Simple work-in-progress raycaster test on Rev.C cartridge:
New PCB’s arrived in the mail!
Like last time, it took exactly one week from placing the order. I can’t recommend www.elecrow.com enough.
Here is a fully populated Rev.C board, I am extremely happy everything works as expected and that I didn’t need any bodge wires this time around.
As far as hardware goes, this could easily be called the final revision. I will now focus more on the software side of things.
Board contains: MBC1B, AM29F040B, CY7C144E-55AXC, MKE04Z128VLD4, resistors & capacitors
First test of image generation:
The coprocessor needs about 2ms to convert the framebuffer to tiles and transfer it to sram.
This leaves 31ms for processing/rendering if we run at 30fps, plenty!
The Gameboy can only DMA 128 tiles to VRAM per VBlank, so we need to run at 30 fps to get a maximum of 256 tiles.
256 tiles gives us either 160×96 or 128×128 pixel resolution.
This does not fill the entire Gameboy screen which is 160×144 pixels, but the Gameboy side could easily fill the blank space with border/gameplay UI so it’s not a big deal.
It is possible to cover the entire screen by rendering the image in half height and double it to normal size by manipulating the scroll-y register in the HBlank interrupt. That would result in only 180 tiles for the entire screen at the expense of halving the vertical resolution.
New board ordered
Rev.C designed and PCBs ordered from Elecrow.
This version fixes the flaws present on Rev.B and includes the KE04 processor on the board.
It has pin headers for connecting the SWD debugger plus a couple of extra unused pins.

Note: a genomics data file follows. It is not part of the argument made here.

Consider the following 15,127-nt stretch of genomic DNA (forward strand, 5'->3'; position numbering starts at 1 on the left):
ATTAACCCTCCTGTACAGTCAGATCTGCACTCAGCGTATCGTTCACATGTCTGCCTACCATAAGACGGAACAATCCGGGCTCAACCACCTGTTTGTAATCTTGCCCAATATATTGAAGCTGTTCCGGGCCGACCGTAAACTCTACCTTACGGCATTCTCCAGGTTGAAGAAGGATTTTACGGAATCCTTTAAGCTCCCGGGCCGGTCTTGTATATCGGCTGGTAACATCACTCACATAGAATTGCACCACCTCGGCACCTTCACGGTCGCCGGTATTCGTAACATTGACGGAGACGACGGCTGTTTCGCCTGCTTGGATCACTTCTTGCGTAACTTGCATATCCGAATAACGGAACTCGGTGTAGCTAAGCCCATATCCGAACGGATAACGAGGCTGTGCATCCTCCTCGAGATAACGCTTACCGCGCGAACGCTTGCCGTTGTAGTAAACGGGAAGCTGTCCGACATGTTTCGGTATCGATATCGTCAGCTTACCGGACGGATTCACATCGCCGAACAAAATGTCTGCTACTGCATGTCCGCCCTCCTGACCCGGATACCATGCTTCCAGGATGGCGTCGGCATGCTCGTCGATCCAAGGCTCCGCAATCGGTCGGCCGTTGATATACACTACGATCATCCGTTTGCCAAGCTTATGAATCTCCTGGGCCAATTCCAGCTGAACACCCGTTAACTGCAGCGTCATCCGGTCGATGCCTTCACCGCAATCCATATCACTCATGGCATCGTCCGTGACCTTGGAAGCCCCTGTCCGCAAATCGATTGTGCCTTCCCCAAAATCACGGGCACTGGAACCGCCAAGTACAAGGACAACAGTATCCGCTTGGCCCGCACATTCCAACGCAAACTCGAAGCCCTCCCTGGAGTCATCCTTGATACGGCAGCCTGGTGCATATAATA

I will try to use the KE04 from NXP as a co-processor.
It runs on 5V and has enough pins for the dp-sram, plus some extras that I may or may not need.
It sports an ARM Cortex-M0 @ 48Mhz, 128kb flash and 16kb ram. It also has bit manipulation features that could be useful for manipulating gameboy graphics.
I was first looking to use the Atmel SAMC20E18 which is almost identical to the NXP but with double the amount of flash and ram, however it might not have enough pins, and it does not have bit-banding features so I am going with the NXP.
Testing the rev.B cartridge
Wrote a simple program for testing cart sram read/write/dma.
Also verified that I can toggle the EA0 and EA1 pins correctly, I plan on using these as a form of communication/triggers from Gameboy to co-processor.
Second eeprom programmer
I had a C3 flashcart programmer from Jeff Frohwein lying around since some 20-ish years ago.
It connects to the PC Parallell port, which my Mac lacks, so with some modifications I could interface it with my Teensy++ and now program the AM29F040 which is soldered onto the cartridge.
Second prototype cartridge
– MBC1 memory mapper salvaged from a gameboy game
– AM29F040 (eeprom)
– CY7C144E (dual port sram)
– Pin header for right side of CY7C144E and some other useful pins for the co-processor.
Since OSHPark only offer PCBs of 1.6mm thickness I had to look elsewhere for thinner PCBs.
Update: I later found out that OSHPark actually has an option for 0.8mm PCBs. I must have missed that when I was looking for it.
I heard good things about Elecrow and they did not disapoint. Super fast turn around time – The PCBs arrived at my home in Sweden almost exactly 1 week after placing the order (I selected DHL for shipping).
Their prices are very good and you have a good selection of options. I will keep using them for all my future PCB orders.I had missed one trace, and routed another one to the wrong pin of the MBC1 chip but these issues can easily be fixed with wires so they are good for prototyping.
First EEprom programmer
Made an eeprom programmer using a Teensy++.
It can program 512kbit AM29F040 eeproms in either DIP or PLCC package (using an adapter)
A Gameboy IO breakout cartridge. Breaks out the cart connector and MBC chip to pin headers. Designed in Eagle and manufactured by Oshpark.
Oshpark PCB’s are way too thick. The correct thickness seem to be roughly half of that of an Oshpark PCB.
Never the less, it can be inserted in a Gameboy with some convincing (read: brute force!).